vinces99 writes "Researchers are working on predicting and controlling disease by looking at the interrelationships of people, other living creatures and their habitats. Human-animal medicine explores the unprecedented convergence of human, animal and environmental health in a world that is increasingly interdependent, said Dr. Peter Rabinowitz of the University of Washington School of Public Health. “Recent global pandemics such as SARS and influenza H1N1 require that we look at new paradigms for healthy coexistence,” he said. Rabinowitz recently arrived from Yale University to direct the UW Animal-Human Medicine Project. He and Dr. Ali Mokdad of the UW Department of Global Health and the Institute for Health Metrics and Evaluation will lead separate studies in what is called One Health, which integrates veterinary, ecological and medical sciences. Rabinowitz’s team will investigate whether intestine-cohabitating microorganisms shared between livestock and children might be a key to correcting malnutrition in developing nations. Malnutrition causes nearly half of the deaths in children under 5 worldwide. The global burden of this disease is shouldered predominately in Africa and Southeast Asia and is difficult to alleviate. In Kenya, the researchers want to see whether children living in close proximity to domestic animals harbor gut microbes that can affect nutritional status. If so, it’s possible that resetting the gut microbiome — tiny organisms residing and interacting in the lower digestive tract — in livestock can be a sustainable intervention to improve children’s health and development, the researchers say."Link to Original Source
vinces99 writes "Digital activism is usually nonviolent and tends to work best when social media tools are combined with street-level organization, according to new research from the University of Washington. The findings come from a report by the Digital Activism Research Project run by Philip Howard, a UW professor of communication, information and international studies. “This is the largest investigation of digital activism ever undertaken,” Howard said. “We looked at just under 2,000 cases over a 20-year period, with a very focused look at the last two years.” He and his coauthors oversaw 40 student analysts who reviewed news stories by citizen and professional journalists describing digital activism campaigns worldwide. A year of research and refining brought the total down to 400 to 500 well-verified cases representing about 150 countries. The research took a particularly focused look at the last two years. Howard said one of their main findings is that digital activism tends to be nonviolent, despite what many may think. “In the news we hear of online activism that involves anonymous or cyberterrorist hackers who cause trouble and break into systems. But that was 2 or 3 percent of all the cases — far and away, most of the cases are average folks with a modest policy agenda” that doesn’t involve hacking or covert crime."Link to Original Source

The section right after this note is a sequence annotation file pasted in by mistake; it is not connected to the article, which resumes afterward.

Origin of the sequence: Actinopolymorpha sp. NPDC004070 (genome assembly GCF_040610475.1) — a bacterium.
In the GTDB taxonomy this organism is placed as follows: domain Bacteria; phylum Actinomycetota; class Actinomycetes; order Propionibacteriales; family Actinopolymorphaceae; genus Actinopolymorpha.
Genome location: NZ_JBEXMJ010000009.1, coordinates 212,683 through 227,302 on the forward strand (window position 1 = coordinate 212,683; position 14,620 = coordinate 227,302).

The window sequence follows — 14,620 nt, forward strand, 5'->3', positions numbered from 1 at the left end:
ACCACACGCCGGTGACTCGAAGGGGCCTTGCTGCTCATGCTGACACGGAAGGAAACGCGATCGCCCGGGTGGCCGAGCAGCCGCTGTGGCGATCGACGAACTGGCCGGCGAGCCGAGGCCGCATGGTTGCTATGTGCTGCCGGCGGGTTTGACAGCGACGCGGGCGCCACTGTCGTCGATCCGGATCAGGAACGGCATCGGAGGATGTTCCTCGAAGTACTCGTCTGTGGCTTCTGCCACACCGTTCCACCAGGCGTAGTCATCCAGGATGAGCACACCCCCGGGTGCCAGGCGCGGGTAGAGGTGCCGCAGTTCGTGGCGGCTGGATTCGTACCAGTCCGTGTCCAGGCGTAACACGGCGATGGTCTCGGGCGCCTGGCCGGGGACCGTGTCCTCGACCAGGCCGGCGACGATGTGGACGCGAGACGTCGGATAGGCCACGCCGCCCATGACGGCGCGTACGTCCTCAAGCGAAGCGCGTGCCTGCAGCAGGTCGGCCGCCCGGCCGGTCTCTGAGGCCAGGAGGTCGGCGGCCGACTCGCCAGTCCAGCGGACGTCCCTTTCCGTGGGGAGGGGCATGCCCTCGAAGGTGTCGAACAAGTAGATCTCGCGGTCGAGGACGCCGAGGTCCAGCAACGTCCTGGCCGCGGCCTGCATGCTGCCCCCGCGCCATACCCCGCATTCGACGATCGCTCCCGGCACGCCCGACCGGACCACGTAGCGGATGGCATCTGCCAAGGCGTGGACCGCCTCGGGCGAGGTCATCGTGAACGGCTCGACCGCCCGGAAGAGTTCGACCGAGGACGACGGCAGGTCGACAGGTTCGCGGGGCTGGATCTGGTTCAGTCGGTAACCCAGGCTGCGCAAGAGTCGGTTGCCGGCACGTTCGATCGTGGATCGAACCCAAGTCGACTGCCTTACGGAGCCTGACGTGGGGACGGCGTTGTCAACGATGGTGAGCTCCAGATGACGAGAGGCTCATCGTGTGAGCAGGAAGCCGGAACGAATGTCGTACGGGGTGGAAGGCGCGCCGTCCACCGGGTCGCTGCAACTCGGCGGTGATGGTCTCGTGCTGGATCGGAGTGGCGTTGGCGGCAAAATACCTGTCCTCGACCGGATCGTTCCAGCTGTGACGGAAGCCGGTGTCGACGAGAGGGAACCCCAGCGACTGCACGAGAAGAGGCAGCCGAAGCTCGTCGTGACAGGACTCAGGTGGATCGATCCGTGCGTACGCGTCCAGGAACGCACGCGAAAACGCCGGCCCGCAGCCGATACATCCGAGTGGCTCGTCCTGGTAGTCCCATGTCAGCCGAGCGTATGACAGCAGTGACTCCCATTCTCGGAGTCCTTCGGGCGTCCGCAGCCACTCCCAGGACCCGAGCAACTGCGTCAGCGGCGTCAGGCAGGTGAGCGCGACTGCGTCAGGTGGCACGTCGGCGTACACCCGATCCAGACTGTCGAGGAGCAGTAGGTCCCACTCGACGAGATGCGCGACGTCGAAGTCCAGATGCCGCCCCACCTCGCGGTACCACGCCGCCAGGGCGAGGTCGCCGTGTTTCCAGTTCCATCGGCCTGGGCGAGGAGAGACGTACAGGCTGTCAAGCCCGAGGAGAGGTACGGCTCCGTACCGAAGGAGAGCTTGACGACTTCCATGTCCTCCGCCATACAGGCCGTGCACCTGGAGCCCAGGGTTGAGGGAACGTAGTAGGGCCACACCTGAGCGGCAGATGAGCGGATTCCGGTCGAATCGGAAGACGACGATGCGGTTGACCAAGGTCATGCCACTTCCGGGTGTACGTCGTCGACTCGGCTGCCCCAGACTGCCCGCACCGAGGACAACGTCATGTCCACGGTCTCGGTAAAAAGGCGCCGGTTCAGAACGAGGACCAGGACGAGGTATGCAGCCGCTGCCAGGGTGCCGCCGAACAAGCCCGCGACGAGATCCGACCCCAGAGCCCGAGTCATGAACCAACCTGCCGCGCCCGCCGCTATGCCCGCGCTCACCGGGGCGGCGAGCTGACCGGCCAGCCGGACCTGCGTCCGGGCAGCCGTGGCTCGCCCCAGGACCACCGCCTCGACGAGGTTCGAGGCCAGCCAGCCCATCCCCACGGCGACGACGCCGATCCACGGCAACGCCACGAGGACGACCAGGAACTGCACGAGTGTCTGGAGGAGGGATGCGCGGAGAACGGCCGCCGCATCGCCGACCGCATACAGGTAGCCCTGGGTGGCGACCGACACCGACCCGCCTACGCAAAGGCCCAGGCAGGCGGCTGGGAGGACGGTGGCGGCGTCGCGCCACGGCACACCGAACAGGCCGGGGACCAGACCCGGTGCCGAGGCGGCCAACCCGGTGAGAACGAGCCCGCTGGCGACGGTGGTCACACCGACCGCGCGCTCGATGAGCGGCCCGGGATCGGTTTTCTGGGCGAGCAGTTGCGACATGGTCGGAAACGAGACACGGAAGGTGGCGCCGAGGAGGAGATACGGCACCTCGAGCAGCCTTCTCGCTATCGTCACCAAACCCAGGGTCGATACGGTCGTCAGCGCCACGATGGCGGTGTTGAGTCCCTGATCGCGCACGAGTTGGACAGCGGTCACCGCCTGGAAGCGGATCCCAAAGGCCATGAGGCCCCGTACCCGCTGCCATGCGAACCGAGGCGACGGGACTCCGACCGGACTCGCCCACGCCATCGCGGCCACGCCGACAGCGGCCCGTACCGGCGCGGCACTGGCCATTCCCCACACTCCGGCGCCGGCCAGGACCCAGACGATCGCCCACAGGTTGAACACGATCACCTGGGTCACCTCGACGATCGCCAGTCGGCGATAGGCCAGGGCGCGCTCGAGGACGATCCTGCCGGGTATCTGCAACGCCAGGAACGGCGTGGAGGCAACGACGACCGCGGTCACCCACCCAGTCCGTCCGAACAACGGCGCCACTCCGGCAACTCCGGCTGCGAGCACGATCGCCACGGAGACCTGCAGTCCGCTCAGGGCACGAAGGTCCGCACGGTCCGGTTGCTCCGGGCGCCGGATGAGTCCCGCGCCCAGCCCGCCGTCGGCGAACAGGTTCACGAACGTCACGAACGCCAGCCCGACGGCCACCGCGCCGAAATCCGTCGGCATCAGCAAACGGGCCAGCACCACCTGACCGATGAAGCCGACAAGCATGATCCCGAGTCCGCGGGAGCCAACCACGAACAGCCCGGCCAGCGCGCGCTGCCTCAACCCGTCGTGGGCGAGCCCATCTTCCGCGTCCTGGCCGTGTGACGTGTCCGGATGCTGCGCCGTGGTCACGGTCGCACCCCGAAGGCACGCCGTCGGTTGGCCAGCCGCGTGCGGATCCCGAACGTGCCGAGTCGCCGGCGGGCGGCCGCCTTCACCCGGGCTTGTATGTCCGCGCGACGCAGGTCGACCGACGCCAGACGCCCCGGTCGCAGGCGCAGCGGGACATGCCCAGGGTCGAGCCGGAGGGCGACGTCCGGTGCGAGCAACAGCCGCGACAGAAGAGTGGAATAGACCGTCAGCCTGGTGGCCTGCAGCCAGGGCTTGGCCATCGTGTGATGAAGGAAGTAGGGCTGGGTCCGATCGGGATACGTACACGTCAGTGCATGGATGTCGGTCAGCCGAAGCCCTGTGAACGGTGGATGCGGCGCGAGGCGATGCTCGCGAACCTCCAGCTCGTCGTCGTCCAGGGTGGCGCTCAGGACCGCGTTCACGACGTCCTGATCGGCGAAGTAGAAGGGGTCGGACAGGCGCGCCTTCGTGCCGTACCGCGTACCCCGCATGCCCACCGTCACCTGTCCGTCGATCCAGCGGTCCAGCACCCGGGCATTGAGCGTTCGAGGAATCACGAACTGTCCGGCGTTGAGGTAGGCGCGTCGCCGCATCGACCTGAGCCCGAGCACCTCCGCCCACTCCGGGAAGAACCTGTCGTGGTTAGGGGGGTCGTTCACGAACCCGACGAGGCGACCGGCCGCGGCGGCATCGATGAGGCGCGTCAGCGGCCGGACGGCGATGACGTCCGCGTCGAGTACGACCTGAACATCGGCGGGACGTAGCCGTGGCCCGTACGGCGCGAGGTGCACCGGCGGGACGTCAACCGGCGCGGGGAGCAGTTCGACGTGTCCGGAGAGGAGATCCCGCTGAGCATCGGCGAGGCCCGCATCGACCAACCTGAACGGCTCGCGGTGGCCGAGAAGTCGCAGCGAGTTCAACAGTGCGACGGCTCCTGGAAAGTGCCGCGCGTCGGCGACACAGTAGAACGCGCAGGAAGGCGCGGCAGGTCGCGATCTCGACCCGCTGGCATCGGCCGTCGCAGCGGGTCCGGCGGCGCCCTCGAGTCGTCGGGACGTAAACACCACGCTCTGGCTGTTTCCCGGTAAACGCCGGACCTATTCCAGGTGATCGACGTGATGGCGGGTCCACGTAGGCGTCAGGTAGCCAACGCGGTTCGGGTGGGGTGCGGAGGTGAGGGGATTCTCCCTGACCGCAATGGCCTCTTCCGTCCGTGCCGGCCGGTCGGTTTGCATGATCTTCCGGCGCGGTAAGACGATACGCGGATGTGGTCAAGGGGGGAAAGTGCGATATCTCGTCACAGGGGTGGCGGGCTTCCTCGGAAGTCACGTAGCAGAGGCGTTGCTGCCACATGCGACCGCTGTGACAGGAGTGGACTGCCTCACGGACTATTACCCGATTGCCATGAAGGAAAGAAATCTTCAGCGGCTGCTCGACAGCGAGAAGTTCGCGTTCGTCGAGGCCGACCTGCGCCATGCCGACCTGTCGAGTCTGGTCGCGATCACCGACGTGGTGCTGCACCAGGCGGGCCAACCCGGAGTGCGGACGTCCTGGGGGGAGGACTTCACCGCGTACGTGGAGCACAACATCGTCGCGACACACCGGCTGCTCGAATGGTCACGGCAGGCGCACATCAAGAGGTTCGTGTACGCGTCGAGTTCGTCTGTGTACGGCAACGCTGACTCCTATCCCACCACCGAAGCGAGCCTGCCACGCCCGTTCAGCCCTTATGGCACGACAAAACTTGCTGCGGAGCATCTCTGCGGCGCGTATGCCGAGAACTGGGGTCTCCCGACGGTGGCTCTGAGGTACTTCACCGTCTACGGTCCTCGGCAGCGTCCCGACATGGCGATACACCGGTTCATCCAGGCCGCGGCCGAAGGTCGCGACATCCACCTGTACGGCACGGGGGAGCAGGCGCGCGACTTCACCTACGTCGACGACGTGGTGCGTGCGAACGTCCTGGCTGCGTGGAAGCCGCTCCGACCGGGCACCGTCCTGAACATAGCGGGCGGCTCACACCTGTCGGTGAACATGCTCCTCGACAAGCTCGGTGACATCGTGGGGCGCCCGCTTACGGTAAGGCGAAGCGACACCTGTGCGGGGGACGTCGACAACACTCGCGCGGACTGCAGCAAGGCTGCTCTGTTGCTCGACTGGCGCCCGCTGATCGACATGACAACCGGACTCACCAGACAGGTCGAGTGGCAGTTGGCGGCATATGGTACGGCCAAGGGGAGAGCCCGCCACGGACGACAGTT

vinces99 writes "He only came to get the iconic footage through a series of coincidences, and later regretted what he had done. It was the last film he would ever shoot. The 26.6 seconds of color film that Abraham Zapruder shot in Dallas on Nov. 22, 1963, became arguably the most widely known, discussed and analyzed bit of film in history — showing, as it did, the assassination of a president. The Zapruder film seems a natural entry into the Documents that Changed the World series of podcasts created by Joe Janes, professor in the University of Washington Information School, who uses the podcasts to explore the origin and often evolving meaning of historical documents, both famous and less known. Though the Zapruder film in itself did not alter history, it depicted a moment when the nation changed forever. “If it’s not the most scrutinized motion picture ever, it must have the greatest ratio of eyeballs to frames of all time,” Janes said. “We all know the film, at least hazily, but as is so often the case, the small details are less widely known — all the coincidences and chance happenings that led him to get the film at all, the angle he got, the view he got ... the saga of that day in getting the film developed and copied, and then the subsequent developments through publication, investigations, government seizure — and tons of controversy.""Link to Original Source